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Leo Minor Constellation
Constellation Leo Minor the Lesser Lion Star Map

Leo Minor, the Lesser Lion (LMi)

(LEE-oh MY-ner)

The Northern constellation of Leo Minor, the Lesser Lion, is best viewed in Spring during the month of April. It's brightest star is Praecipua at magnitude 3.83. The boundary of the Leo Minor constellation contains 2 stars that host known exoplanets.

      1. Pronunciation:
      2. LEE-oh MY-ner
      1. Meaning:
      2. Lesser Lion
      1. Genitive:
      2. Leonis Minoris
      1. Abbreviation:
      2. LMi
      1. Constellation Family:
      2. Ursa Major
      1. Hemisphere:
      2. Northern
      1. Quadrant:
      2. NQ2
      1. Best viewing month*:
      2. April
      1. Right Ascension (avg):
      2. 10h 19m
      1. Declination (avg):
      2. 33° 14'
      1. Brightest star:
      2. Praecipua  (3.83)
      1. Stars with planets:
      2. 2

    Brightest Stars in Leo Minor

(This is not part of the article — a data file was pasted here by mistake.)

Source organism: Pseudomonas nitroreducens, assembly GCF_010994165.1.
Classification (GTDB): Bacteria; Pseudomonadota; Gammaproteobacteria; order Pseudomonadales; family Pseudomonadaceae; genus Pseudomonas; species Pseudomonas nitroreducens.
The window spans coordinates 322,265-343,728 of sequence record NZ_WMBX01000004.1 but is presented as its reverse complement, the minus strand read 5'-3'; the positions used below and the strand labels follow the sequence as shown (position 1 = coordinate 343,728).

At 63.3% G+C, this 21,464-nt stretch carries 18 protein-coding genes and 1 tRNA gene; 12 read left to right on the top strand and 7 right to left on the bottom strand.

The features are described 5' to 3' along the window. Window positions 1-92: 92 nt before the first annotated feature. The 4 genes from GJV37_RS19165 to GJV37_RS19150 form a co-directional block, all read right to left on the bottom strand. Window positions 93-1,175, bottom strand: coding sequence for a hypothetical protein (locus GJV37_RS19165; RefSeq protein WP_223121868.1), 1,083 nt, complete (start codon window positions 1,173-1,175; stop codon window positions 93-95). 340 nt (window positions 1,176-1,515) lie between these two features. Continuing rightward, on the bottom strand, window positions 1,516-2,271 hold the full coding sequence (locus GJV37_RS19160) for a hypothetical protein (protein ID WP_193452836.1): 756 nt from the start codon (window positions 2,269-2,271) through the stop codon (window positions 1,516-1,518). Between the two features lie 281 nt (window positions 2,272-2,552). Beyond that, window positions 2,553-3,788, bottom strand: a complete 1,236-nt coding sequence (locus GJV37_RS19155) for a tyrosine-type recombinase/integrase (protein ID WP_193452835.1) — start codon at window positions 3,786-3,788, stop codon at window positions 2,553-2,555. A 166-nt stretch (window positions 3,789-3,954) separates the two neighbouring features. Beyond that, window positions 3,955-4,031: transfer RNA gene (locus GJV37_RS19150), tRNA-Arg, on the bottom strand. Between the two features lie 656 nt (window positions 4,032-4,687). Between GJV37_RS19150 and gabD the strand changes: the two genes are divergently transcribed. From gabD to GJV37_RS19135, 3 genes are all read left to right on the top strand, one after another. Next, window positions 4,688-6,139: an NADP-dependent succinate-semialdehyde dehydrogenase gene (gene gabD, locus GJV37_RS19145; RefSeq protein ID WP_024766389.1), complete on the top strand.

The 10 brightest stars in the constellation Leo Minor by magnitude.

        1. Star
        2. Magnitude
        3. Spectral class

      Exoplanets in Leo Minor

      These are the most notable named exoplanet systems known in the constellation Leo Minor. Bear in mind that we will likely discover billions of exoplanets in the years to come. Also see all exoplanets.

          1. Host star name
          2. Exoplanet name

        * Constellation shown for northen hemisphere skies. For the southern hemisphere, constellations appear rotated 180 degrees (upside-down and left-right reversed) from what is shown. Remember that seasons are reversed too - summer in northern latitudes is winter in southern latitudes.

        ** Circumpolar constellations are visible year-round in the hemisphere listed (and not at all in the opposite hemisphere).